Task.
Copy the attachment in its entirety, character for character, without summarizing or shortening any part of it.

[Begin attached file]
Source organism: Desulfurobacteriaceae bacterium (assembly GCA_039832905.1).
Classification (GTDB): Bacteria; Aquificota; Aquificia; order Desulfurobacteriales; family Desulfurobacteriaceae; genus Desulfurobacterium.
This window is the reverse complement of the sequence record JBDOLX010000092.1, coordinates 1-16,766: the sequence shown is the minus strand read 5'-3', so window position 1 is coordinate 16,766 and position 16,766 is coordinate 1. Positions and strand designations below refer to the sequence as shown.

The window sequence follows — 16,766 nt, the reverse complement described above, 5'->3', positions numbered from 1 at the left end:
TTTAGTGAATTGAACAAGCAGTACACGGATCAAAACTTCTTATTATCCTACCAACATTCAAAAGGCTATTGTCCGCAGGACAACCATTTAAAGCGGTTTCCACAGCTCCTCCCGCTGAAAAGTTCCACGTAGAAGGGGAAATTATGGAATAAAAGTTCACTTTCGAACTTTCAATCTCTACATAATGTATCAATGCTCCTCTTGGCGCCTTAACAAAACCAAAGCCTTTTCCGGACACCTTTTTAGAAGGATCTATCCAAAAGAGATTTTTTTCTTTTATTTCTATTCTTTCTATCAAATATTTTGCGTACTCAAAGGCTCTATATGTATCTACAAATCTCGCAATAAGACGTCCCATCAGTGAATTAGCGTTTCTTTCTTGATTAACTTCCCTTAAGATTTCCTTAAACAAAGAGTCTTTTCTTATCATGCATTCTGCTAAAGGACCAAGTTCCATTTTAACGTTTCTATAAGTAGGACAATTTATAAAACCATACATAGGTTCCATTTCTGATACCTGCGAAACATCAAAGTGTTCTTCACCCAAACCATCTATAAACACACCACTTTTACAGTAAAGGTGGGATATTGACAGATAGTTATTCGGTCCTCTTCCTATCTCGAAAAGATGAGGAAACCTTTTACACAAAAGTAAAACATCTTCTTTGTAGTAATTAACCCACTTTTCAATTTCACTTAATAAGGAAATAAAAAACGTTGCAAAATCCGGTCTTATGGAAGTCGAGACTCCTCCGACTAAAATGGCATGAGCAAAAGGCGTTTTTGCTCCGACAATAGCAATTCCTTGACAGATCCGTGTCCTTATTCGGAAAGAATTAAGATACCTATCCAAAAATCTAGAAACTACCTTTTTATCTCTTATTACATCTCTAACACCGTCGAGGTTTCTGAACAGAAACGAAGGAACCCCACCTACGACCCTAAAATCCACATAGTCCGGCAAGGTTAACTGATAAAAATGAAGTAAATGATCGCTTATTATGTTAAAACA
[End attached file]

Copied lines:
Source organism: Desulfurobacteriaceae bacterium (assembly GCA_039832905.1).
Classification (GTDB): Bacteria; Aquificota; Aquificia; order Desulfurobacteriales; family Desulfurobacteriaceae; genus Desulfurobacterium.
This window is the reverse complement of the sequence record JBDOLX010000092.1, coordinates 1-16,766: the sequence shown is the minus strand read 5'-3', so window position 1 is coordinate 16,766 and position 16,766 is coordinate 1. Positions and strand designations below refer to the sequence as shown.

The window sequence follows — 16,766 nt, the reverse complement described above, 5'->3', positions numbered from 1 at the left end:
TTTAGTGAATTGAACAAGCAGTACACGGATCAAAACTTCTTATTATCCTACCAACATTCAAAAGGCTATTGTCCGCAGGACAACCATTTAAAGCGGTTTCCACAGCTCCTCCCGCTGAAAAGTTCCACGTAGAAGGGGAAATTATGGAATAAAAGTTCACTTTCGAACTTTCAATCTCTACATAATGTATCAATGCTCCTCTTGGCGCCTTAACAAAACCAAAGCCTTTTCCGGACACCTTTTTAGAAGGATCTATCCAAAAGAGATTTTTTTCTTTTATTTCTATTCTTTCTATCAAATATTTTGCGTACTCAAAGGCTCTATATGTATCTACAAATCTCGCAATAAGACGTCCCATCAGTGAATTAGCGTTTCTTTCTTGATTAACTTCCCTTAAGATTTCCTTAAACAAAGAGTCTTTTCTTATCATGCATTCTGCTAAAGGACCAAGTTCCATTTTAACGTTTCTATAAGTAGGACAATTTATAAAACCATACATAGGTTCCATTTCTGATACCTGCGAAACATCAAAGTGTTCTTCACCCAAACCATCTATAAACACACCACTTTTACAGTAAAGGTGGGATATTGACAGATAGTTATTCGGTCCTCTTCCTATCTCGAAAAGATGAGGAAACCTTTTACACAAAAGTAAAACATCTTCTTTGTAGTAATTAACCCACTTTTCAATTTCACTTAATAAGGAAATAAAAAACGTTGCAAAATCCGGTCTTATGGAAGTCGAGACTCCTCCGACTAAAATGGCATGAGCAAAAGGCGTTTTTGCTCCGACAATAGCAATTCCTTGACAGATCCGTGTCCTTATTCGGAAAGAATTAAGATACCTATCCAAAAATCTAGAAACTACCTTTTTATCTCTTATTACATCTCTAACACCGTCGAGGTTTCTGAACAGAAACGAAGGAACCCCACCTACGACCCTAAAATCCACATAGTCCGGCAAGGTTAACTGATAAAAATGAAGTAAATGATCGCTTATTATGTTAAAACA